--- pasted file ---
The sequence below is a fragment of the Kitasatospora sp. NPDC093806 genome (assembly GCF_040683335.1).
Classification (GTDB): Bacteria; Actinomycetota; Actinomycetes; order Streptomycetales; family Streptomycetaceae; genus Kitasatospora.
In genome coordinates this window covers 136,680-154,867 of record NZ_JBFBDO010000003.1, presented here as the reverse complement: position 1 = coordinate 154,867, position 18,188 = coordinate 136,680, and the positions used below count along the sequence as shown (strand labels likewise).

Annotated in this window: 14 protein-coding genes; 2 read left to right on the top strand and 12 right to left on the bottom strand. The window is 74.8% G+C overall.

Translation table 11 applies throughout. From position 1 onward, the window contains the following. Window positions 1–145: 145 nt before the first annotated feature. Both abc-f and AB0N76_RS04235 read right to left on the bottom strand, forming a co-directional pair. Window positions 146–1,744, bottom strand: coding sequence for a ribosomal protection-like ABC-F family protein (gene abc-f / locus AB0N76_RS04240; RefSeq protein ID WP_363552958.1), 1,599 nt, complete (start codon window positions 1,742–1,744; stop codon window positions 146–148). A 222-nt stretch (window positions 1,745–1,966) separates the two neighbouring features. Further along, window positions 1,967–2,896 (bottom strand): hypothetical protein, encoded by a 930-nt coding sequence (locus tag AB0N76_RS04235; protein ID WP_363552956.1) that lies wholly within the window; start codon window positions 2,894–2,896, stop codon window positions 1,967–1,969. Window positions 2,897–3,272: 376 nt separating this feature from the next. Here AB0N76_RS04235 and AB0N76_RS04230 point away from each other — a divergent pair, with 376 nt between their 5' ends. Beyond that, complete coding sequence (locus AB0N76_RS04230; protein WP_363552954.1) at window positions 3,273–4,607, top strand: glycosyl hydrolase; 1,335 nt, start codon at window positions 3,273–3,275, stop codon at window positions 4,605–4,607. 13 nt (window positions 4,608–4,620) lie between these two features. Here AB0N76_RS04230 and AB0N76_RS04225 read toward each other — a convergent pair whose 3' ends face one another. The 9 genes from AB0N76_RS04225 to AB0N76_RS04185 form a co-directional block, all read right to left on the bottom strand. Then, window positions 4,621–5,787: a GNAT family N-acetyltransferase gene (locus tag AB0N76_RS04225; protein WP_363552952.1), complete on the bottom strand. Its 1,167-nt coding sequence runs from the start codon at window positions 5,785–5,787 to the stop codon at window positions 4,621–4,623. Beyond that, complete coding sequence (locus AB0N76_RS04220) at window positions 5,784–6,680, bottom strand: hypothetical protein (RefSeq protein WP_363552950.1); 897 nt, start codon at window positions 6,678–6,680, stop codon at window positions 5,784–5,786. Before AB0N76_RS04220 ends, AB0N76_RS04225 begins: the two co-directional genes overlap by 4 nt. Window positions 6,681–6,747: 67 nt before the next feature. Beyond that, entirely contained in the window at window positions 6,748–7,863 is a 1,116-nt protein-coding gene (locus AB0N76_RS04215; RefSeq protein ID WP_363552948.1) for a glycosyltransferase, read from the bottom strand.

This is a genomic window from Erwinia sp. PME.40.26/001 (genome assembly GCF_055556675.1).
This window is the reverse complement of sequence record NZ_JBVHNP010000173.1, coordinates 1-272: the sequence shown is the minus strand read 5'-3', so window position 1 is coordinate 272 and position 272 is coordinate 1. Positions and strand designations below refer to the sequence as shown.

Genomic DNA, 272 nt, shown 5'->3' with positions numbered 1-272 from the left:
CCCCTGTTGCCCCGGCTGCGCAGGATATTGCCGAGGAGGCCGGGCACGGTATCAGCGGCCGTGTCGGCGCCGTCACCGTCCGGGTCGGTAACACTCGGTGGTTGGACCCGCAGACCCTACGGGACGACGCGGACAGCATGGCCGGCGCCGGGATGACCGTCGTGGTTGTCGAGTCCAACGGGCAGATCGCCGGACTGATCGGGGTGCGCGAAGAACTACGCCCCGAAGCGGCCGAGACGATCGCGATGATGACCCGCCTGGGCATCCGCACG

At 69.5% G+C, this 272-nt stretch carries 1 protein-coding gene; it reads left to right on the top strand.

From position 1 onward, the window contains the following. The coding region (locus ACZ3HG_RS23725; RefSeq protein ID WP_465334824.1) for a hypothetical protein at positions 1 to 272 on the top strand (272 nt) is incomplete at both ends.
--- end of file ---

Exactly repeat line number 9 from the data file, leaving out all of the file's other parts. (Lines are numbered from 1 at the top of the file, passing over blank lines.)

CCCCTGTTGCCCCGGCTGCGCAGGATATTGCCGAGGAGGCCGGGCACGGTATCAGCGGCCGTGTCGGCGCCGTCACCGTCCGGGTCGGTAACACTCGGTGGTTGGACCCGCAGACCCTACGGGACGACGCGGACAGCATGGCCGGCGCCGGGATGACCGTCGTGGTTGTCGAGTCCAACGGGCAGATCGCCGGACTGATCGGGGTGCGCGAAGAACTACGCCCCGAAGCGGCCGAGACGATCGCGATGATGACCCGCCTGGGCATCCGCACG